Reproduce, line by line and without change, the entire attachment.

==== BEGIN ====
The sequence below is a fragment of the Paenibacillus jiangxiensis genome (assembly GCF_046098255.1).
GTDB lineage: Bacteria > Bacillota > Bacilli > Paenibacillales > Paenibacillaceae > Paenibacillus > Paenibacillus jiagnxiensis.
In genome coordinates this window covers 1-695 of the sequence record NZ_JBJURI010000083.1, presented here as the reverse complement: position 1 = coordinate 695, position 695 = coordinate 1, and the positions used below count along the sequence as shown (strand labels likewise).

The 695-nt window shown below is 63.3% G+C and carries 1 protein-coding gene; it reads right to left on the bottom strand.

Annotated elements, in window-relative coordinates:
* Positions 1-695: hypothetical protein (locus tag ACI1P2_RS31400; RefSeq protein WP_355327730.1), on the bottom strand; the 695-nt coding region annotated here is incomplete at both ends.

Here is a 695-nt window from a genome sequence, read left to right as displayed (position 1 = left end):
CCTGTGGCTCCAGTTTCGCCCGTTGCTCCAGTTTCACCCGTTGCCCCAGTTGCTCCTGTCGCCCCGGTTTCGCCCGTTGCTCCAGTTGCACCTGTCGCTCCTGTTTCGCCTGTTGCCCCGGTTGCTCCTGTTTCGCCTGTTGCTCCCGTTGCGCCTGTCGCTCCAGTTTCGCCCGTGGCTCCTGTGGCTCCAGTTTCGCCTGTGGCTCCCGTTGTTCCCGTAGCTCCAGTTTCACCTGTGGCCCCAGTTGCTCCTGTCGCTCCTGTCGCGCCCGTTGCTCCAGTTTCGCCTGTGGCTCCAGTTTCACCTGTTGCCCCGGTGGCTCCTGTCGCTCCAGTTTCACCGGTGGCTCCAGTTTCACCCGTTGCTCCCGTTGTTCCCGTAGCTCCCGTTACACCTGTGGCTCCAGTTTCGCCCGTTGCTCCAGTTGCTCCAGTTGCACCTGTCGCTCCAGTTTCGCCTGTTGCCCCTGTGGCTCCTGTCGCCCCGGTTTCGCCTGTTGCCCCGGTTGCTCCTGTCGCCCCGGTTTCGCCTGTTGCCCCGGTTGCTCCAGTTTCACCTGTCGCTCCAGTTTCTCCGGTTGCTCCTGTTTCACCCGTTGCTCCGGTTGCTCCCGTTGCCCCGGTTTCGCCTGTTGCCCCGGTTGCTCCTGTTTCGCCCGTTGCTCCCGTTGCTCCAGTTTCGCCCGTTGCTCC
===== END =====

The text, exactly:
The sequence below is a fragment of the Paenibacillus jiangxiensis genome (assembly GCF_046098255.1).
GTDB lineage: Bacteria > Bacillota > Bacilli > Paenibacillales > Paenibacillaceae > Paenibacillus > Paenibacillus jiagnxiensis.
In genome coordinates this window covers 1-695 of the sequence record NZ_JBJURI010000083.1, presented here as the reverse complement: position 1 = coordinate 695, position 695 = coordinate 1, and the positions used below count along the sequence as shown (strand labels likewise).

The 695-nt window shown below is 63.3% G+C and carries 1 protein-coding gene; it reads right to left on the bottom strand.

Annotated elements, in window-relative coordinates:
* Positions 1-695: hypothetical protein (locus tag ACI1P2_RS31400; RefSeq protein WP_355327730.1), on the bottom strand; the 695-nt coding region annotated here is incomplete at both ends.

Here is a 695-nt window from a genome sequence, read left to right as displayed (position 1 = left end):
CCTGTGGCTCCAGTTTCGCCCGTTGCTCCAGTTTCACCCGTTGCCCCAGTTGCTCCTGTCGCCCCGGTTTCGCCCGTTGCTCCAGTTGCACCTGTCGCTCCTGTTTCGCCTGTTGCCCCGGTTGCTCCTGTTTCGCCTGTTGCTCCCGTTGCGCCTGTCGCTCCAGTTTCGCCCGTGGCTCCTGTGGCTCCAGTTTCGCCTGTGGCTCCCGTTGTTCCCGTAGCTCCAGTTTCACCTGTGGCCCCAGTTGCTCCTGTCGCTCCTGTCGCGCCCGTTGCTCCAGTTTCGCCTGTGGCTCCAGTTTCACCTGTTGCCCCGGTGGCTCCTGTCGCTCCAGTTTCACCGGTGGCTCCAGTTTCACCCGTTGCTCCCGTTGTTCCCGTAGCTCCCGTTACACCTGTGGCTCCAGTTTCGCCCGTTGCTCCAGTTGCTCCAGTTGCACCTGTCGCTCCAGTTTCGCCTGTTGCCCCTGTGGCTCCTGTCGCCCCGGTTTCGCCTGTTGCCCCGGTTGCTCCTGTCGCCCCGGTTTCGCCTGTTGCCCCGGTTGCTCCAGTTTCACCTGTCGCTCCAGTTTCTCCGGTTGCTCCTGTTTCACCCGTTGCTCCGGTTGCTCCCGTTGCCCCGGTTTCGCCTGTTGCCCCGGTTGCTCCTGTTTCGCCCGTTGCTCCCGTTGCTCCAGTTTCGCCCGTTGCTCC